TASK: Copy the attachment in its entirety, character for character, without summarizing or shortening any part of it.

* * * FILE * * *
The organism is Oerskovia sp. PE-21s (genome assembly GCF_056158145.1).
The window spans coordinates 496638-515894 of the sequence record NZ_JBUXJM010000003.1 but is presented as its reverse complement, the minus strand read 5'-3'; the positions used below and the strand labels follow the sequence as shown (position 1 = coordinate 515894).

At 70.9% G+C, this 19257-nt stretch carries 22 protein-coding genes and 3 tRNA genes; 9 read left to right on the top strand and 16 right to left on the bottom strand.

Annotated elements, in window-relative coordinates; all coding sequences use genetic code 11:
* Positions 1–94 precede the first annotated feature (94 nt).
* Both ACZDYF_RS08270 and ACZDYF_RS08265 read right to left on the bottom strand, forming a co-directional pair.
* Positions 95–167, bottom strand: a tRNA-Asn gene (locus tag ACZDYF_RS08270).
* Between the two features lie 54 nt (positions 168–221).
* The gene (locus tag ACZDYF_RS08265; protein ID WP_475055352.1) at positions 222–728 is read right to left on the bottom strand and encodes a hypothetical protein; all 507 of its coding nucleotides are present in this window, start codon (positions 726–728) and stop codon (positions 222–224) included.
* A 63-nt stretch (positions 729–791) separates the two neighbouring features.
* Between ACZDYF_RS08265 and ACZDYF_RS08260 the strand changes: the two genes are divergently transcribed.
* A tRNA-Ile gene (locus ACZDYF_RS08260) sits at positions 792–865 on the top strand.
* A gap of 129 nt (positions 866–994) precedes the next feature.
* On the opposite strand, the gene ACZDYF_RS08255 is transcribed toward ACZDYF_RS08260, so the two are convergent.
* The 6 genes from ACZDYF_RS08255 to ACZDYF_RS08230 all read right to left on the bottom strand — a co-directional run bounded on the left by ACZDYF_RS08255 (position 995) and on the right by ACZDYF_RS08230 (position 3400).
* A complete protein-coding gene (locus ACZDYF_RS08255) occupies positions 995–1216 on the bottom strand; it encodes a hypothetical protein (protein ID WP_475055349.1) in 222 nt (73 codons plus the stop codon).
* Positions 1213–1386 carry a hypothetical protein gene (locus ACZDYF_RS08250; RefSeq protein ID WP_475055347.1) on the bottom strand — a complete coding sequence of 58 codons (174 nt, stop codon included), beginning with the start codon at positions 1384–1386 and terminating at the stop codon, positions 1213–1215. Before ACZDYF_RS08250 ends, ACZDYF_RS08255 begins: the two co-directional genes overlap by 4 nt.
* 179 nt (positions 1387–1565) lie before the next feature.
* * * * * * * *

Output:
The organism is Oerskovia sp. PE-21s (genome assembly GCF_056158145.1).
The window spans coordinates 496638-515894 of the sequence record NZ_JBUXJM010000003.1 but is presented as its reverse complement, the minus strand read 5'-3'; the positions used below and the strand labels follow the sequence as shown (position 1 = coordinate 515894).

At 70.9% G+C, this 19257-nt stretch carries 22 protein-coding genes and 3 tRNA genes; 9 read left to right on the top strand and 16 right to left on the bottom strand.

Annotated elements, in window-relative coordinates; all coding sequences use genetic code 11:
* Positions 1–94 precede the first annotated feature (94 nt).
* Both ACZDYF_RS08270 and ACZDYF_RS08265 read right to left on the bottom strand, forming a co-directional pair.
* Positions 95–167, bottom strand: a tRNA-Asn gene (locus tag ACZDYF_RS08270).
* Between the two features lie 54 nt (positions 168–221).
* The gene (locus tag ACZDYF_RS08265; protein ID WP_475055352.1) at positions 222–728 is read right to left on the bottom strand and encodes a hypothetical protein; all 507 of its coding nucleotides are present in this window, start codon (positions 726–728) and stop codon (positions 222–224) included.
* A 63-nt stretch (positions 729–791) separates the two neighbouring features.
* Between ACZDYF_RS08265 and ACZDYF_RS08260 the strand changes: the two genes are divergently transcribed.
* A tRNA-Ile gene (locus ACZDYF_RS08260) sits at positions 792–865 on the top strand.
* A gap of 129 nt (positions 866–994) precedes the next feature.
* On the opposite strand, the gene ACZDYF_RS08255 is transcribed toward ACZDYF_RS08260, so the two are convergent.
* The 6 genes from ACZDYF_RS08255 to ACZDYF_RS08230 all read right to left on the bottom strand — a co-directional run bounded on the left by ACZDYF_RS08255 (position 995) and on the right by ACZDYF_RS08230 (position 3400).
* A complete protein-coding gene (locus ACZDYF_RS08255) occupies positions 995–1216 on the bottom strand; it encodes a hypothetical protein (protein ID WP_475055349.1) in 222 nt (73 codons plus the stop codon).
* Positions 1213–1386 carry a hypothetical protein gene (locus ACZDYF_RS08250; RefSeq protein ID WP_475055347.1) on the bottom strand — a complete coding sequence of 58 codons (174 nt, stop codon included), beginning with the start codon at positions 1384–1386 and terminating at the stop codon, positions 1213–1215. Before ACZDYF_RS08250 ends, ACZDYF_RS08255 begins: the two co-directional genes overlap by 4 nt.
* 179 nt (positions 1387–1565) lie before the next feature.